It’s hard to believe it’s been almost three years since the publication of Ethan Marcotte’s seminal Responsive Web Design article on A List Apart. The ideas and techniques described therein blew our minds while forcing us to drastically reconsider our design processes. Even today, the struggle continues to determine which design deliverables make sense in a post-PSD era.
Personally, I dig Dave Rupert’s idea of “Tiny Bootstraps, for Every Client”:
Responsive deliverables should look a lot like fully-functioning Twitter Bootstrap-style systems custom tailored for your clients’ needs. These living code samples are self-documenting style guides that extend to accommodate a client’s needs as well as the needs of the ever-evolving multi-device web.
The whole post is great, and it got me thinking… along with solid content strategy, design and engineering processes, what steps can we take to insure our “tiny bootstraps” are comprehensive enough to remain relevant and useful long after launch?
Cue Jason with a cool idea: We could document patterns in existing frameworks. A list of what’s typically included might serve as a good starting point, something to measure our client deliverables against to make sure we haven’t overlooked anything obvious.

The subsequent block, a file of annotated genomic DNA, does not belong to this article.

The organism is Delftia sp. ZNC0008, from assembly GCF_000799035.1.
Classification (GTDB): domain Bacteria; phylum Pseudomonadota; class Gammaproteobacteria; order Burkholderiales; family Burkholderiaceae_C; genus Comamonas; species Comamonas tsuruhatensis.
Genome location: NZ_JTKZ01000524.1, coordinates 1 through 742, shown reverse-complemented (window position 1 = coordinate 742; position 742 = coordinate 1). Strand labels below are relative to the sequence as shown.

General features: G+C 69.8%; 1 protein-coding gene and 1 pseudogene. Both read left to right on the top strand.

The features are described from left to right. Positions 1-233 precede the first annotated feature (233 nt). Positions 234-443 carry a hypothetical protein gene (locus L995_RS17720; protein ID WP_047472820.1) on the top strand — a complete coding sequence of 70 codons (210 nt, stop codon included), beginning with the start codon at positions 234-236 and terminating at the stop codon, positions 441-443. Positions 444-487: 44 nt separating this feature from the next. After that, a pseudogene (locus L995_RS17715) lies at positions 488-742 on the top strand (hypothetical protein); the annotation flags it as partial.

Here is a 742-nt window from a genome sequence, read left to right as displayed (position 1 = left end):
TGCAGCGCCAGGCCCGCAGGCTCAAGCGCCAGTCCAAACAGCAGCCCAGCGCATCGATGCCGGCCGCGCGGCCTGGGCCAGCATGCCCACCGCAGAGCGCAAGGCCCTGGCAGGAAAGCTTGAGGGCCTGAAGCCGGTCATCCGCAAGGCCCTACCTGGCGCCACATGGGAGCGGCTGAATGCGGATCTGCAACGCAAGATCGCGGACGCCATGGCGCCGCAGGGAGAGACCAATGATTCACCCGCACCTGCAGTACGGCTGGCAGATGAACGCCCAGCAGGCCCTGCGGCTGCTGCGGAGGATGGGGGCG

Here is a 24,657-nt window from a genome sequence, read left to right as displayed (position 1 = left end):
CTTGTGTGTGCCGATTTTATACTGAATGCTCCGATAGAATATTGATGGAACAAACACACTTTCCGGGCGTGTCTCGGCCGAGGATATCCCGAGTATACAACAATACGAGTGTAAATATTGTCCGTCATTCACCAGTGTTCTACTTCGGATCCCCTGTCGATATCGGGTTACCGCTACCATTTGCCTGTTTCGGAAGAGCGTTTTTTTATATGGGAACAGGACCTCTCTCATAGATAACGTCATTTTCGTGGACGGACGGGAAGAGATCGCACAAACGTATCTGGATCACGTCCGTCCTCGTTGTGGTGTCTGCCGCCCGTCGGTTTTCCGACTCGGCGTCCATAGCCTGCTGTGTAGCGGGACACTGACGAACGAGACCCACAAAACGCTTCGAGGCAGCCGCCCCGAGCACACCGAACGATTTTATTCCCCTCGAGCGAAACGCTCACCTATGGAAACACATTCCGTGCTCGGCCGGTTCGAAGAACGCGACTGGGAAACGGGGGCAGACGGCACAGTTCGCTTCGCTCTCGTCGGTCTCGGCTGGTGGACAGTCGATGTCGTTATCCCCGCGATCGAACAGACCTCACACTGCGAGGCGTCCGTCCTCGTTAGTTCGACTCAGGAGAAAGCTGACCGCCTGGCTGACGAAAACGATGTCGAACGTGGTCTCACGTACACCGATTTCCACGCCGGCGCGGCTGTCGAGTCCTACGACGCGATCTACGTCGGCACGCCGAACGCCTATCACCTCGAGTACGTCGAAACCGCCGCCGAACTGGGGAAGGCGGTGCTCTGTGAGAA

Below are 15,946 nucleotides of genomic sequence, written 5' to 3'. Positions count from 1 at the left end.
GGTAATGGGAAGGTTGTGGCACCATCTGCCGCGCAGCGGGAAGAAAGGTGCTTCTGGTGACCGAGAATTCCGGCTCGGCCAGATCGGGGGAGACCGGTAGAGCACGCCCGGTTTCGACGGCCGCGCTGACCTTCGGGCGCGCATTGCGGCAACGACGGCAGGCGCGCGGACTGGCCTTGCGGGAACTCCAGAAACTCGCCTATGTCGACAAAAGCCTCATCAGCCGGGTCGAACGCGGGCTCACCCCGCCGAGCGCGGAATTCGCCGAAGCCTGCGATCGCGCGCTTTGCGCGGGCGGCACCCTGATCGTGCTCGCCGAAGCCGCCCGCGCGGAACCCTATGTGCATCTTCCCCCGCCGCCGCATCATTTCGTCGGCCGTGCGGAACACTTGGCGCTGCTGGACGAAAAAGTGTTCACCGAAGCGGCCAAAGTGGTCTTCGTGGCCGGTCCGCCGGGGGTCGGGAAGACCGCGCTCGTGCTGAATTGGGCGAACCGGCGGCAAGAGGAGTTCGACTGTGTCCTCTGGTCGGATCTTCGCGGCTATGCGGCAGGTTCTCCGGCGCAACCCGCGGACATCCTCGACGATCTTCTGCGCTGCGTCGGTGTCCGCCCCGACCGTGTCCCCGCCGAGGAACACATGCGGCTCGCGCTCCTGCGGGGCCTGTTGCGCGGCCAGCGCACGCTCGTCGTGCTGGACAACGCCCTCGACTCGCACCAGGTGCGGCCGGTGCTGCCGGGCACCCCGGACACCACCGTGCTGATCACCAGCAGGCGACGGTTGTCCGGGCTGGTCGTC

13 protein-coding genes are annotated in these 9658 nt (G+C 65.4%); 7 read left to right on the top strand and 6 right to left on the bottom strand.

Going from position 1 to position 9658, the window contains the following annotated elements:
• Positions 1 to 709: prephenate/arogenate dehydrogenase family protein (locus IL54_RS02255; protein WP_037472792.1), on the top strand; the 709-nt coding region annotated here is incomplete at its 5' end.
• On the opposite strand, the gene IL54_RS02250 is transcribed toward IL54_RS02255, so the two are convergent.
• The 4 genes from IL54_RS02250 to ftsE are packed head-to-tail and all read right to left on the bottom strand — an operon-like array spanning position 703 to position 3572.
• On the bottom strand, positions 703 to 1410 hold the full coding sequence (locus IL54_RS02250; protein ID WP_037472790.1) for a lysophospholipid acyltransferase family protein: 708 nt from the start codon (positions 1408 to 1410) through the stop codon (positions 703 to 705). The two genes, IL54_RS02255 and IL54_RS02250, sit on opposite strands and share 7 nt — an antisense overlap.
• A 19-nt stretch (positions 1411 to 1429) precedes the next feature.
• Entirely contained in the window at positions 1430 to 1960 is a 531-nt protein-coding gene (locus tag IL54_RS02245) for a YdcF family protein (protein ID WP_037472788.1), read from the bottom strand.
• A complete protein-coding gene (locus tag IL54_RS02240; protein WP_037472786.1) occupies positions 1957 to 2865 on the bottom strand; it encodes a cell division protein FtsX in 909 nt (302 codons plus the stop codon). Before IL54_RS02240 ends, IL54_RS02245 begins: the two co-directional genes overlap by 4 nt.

In which I willingly make a spreadsheet
I combed through a (non-exhaustive) collection of suitably broad or noteworthy links from Anna Debenham‘s list of front end styleguides and pattern libraries, recording instances of observed patterns and adding new ones as necessary. I skipped over anything that seemed too idiosyncratic, and grouped elements of similar intent even if their description or implementation differed.
The results are contained in this handy Google Doc.
I found this to be a worthwhile exercise. It helped me wrap my head around the elastic scope of a “tiny bootstrap.”
I thought there’d be more overlap between frameworks than there is. I recorded over 160 distinct patterns, none of them ubiquitous. Some came pretty close, especially headings 2 through 4, typographic elements and pre-HTML5 form elements. No single framework included even half of the total recorded patterns (Bootstrap had the most).
Sometimes the most infrequent elements surprised me with how obvious they seemed in retrospect. For example, color guides and font stacks only occur in a couple of places.
The thought of maintaining the document indefinitely makes me queasy, but I’ve already started referring to it frequently. I’d love to know if anyone finds it as interesting or useful as I have.